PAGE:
‘Every day is a gift’
Playtime bump leads to rare cancer diagnosis.
Article Author: Juliette Allen
The first day of school signals an exciting new beginning for all children, but few were likely as excited to return to class as 9-year-old Mila Ivanoff. The St. Johns County fourth grader is a star student, despite the grueling battle she’s fought for the past year.
“She missed more than half of last year and still managed to get top scores on both her reading and math standardized tests,” said Jenna Ivanoff, Mila’s mom. “I’m so proud of her. She’s so strong and so brave.”
A bump and a lump
As any parent will tell you, it’s not uncommon for a child to get a little banged up in the middle of an active play session. In November 2021, Mila was playing in her bedroom when she bumped her left forearm on the bedframe. Her mother noticed a little lump and took her to a nearby urgent care facility for an X-ray to make sure the arm wasn’t broken.
Though the imaging didn’t reveal a fracture, the lump on Mila’s arm continued to grow. About four weeks later, Ivanoff took her daughter to an orthopedic specialist for another X-ray.
“He immediately said, ‘Something’s not right here,’” Ivanoff remembered. “It was terrifying. He was very upfront and told us he had reached out to many of his colleagues to discuss what he saw. And he used the words, ‘They think it’s cancer.’”
Mila was sent immediately to Wolfson Children’s Hospital of Jacksonville for a CT scan, MRI and biopsy, which ultimately led to the diagnosis of osteosarcoma, a type of bone cancer. She started chemotherapy within days.
“It was a whirlwind,” Ivanoff recalled. “I was in total disbelief. Osteosarcoma is rare in children Mila’s age, so I was thinking it can’t be.”
According to Scott Bradfield, MD, chief of pediatric hematology/oncology at Wolfson Children’s Hospital and interim division chief of pediatric hematology/oncology for Nemours Children’s Health, Jacksonville, osteosarcoma is most commonly diagnosed in teenagers during the growth period, around 12 – 17 years old.
“Most are found when a child feels some kind of pain, discomfort or when a parent notices a mass. Although many kids have ‘growing pains,’ any discomfort in the same bone location for more than two weeks should be checked out,” Dr. Bradfield said.
Initially, the Ivanoff family prepared for the fact that Mila might lose her left arm. Amputation is sometimes required to ensure all of the tumor is removed. However, after 10 weeks and two rounds of chemotherapy, the mass shrunk to a size where Courtney Sherman, MD, and Peter Murray, MD, pediatric orthopedic surgeons with Wolfson Children’s, Nemours Children’s and Mayo Clinic, were able to remove it all.
Ultimately, Mila underwent six rounds of chemotherapy, lasting 30 weeks, and received her final treatment on June 23, 2022.
“It was difficult physically and emotionally for our whole family,” Ivanoff said. “The team at Wolfson Children’s Hospital tried to make it as normal as possible for Mila throughout her stays. She loved doing Art with a Heart and playing with the Child Life specialists, but it was really tough.”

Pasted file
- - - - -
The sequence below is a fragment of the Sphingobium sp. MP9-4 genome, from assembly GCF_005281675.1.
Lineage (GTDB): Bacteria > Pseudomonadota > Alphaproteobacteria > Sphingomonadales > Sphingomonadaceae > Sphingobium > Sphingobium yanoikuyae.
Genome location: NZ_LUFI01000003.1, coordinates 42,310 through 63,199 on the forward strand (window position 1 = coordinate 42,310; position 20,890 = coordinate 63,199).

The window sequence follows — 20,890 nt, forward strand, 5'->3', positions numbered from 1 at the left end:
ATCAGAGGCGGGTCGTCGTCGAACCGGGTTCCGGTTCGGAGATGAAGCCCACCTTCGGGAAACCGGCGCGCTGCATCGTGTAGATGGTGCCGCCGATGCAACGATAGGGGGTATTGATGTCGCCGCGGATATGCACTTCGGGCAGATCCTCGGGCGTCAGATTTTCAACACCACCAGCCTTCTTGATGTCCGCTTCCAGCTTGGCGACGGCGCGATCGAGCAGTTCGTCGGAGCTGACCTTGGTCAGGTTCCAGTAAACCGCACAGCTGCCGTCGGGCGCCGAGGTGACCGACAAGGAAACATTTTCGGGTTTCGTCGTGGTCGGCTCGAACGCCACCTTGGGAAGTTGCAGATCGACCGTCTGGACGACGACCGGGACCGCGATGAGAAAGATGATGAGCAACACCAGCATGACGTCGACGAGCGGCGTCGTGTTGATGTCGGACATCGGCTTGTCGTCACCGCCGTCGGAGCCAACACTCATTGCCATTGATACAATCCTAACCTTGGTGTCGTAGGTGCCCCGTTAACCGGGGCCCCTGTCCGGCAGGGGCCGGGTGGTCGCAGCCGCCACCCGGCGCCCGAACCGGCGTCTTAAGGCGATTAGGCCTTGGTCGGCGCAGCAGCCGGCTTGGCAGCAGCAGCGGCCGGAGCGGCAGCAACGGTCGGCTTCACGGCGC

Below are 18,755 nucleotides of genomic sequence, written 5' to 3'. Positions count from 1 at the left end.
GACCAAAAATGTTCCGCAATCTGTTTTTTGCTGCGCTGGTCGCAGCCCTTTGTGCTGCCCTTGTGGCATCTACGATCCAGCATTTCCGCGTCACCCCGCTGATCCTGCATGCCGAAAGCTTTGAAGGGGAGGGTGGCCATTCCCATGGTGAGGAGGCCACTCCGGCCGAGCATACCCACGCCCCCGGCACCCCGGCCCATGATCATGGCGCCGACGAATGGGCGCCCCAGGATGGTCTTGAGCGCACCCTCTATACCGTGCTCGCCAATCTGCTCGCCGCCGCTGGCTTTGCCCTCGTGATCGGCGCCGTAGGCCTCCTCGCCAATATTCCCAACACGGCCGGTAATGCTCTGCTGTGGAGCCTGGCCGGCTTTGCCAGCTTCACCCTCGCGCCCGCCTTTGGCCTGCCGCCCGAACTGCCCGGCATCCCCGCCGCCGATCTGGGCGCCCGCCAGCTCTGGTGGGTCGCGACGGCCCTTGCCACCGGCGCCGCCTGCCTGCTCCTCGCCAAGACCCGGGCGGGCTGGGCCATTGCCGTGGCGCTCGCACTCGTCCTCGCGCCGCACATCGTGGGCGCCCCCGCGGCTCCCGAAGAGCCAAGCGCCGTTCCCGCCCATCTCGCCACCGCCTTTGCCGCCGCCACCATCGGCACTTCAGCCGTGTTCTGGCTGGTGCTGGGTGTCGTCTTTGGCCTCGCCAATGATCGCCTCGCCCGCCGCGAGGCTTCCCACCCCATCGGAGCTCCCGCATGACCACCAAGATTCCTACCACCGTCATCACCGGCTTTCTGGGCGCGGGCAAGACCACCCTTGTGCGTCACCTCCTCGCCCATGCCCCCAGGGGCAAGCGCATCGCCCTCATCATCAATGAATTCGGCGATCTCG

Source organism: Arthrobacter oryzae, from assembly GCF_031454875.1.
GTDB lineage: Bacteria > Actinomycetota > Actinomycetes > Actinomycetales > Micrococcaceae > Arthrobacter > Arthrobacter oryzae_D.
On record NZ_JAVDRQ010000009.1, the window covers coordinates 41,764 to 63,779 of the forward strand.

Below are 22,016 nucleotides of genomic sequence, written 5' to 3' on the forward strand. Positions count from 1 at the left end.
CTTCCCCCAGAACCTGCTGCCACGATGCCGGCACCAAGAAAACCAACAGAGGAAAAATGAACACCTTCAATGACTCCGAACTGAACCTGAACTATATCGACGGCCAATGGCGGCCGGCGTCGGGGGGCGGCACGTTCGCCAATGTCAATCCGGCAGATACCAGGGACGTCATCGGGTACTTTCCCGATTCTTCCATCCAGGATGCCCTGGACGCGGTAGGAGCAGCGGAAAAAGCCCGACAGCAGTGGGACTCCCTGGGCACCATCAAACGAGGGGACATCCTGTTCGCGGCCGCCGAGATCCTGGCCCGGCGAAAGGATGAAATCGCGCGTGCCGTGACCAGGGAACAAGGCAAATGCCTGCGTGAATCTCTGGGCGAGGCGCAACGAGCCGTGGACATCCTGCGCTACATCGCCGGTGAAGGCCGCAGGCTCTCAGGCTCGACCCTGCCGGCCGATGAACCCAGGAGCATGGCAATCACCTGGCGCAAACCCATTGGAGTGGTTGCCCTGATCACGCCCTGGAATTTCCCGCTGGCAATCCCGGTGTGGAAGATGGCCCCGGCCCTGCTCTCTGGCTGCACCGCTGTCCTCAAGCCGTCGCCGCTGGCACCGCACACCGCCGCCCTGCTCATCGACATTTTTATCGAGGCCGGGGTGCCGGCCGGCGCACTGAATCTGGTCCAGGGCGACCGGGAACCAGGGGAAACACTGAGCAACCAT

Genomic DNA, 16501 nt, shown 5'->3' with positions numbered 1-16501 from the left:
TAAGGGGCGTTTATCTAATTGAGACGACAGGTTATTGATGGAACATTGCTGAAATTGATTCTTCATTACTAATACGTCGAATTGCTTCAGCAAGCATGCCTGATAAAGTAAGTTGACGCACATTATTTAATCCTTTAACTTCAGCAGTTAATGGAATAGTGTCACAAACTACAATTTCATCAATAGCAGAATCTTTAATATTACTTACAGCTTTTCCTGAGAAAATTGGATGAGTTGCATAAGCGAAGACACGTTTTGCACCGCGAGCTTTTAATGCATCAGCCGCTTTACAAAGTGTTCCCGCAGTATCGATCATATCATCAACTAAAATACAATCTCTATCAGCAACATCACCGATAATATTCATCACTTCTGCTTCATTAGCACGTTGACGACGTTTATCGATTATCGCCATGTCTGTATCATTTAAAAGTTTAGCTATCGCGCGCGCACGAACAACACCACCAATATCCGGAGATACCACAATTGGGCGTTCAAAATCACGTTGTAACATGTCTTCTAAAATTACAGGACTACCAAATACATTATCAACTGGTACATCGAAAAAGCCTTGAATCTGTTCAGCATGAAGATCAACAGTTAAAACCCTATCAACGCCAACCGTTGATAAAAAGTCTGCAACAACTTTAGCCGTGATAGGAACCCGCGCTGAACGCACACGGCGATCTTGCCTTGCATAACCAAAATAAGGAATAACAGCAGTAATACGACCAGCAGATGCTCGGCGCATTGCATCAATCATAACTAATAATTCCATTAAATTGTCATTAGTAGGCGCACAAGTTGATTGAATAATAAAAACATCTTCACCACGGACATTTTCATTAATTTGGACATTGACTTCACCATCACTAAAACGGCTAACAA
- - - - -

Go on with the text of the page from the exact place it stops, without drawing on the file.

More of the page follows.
Throughout the journey, Ivanoff took comfort knowing her daughter was in good hands.
“When we first got the diagnosis, we looked all over the country to see where we could go to get the best treatment for Mila, because we would have moved anywhere. And as we started researching, we found that we had it right here in our backyard at Wolfson Children’s Hospital and Nemours Children’s Health, Jacksonville,” she said.
Dr. Bradfield said, “We have an excellent team of multidisciplinary experts here for treatment of bone tumors, with board-certified pediatric oncologists who have trained under national sarcoma experts. Our team of physicians, nurses, social workers, Child Life specialists, music therapists, and psychologists really provides care for the whole child.”
Strong and smiling
After completing treatment, Mila will continue to be monitored through follow-up imaging scans to ensure there are no new tumors.
“Osteosarcoma patients get bone scans, chest CTs and X-rays every three months for the first year following treatment. After that, they’re spaced out further until we stop after five years. The most common place we see osteosarcoma spread is to the chest and lungs, so we keep a close eye on that area,” said Dr. Bradfield.
Though the fear of recurrence is always in the back of her mind, Ivanoff is focused on taking each day as it comes.
“You’ve just got to keep hope and take it one step at a time,” she said. “Every day is a gift. We try to make the most of every single day.”
For those who are just getting the news every parent dreads, Dr. Bradfield assured, “Our expectation is to cure. Success rates have drastically improved for the great majority of pediatric cancers over the last decades. Our experienced and compassionate team is here to care for the whole family.”
A childhood cancer diagnosis can feel overwhelming. Wolfson Children’s Hospital and the pediatric hematologists/oncologists with Nemours Children’s Health, Jacksonville, provide a spectrum of care for children fighting cancer and support for the whole family. To learn more, visit wolfsonchildrens.com/cancer.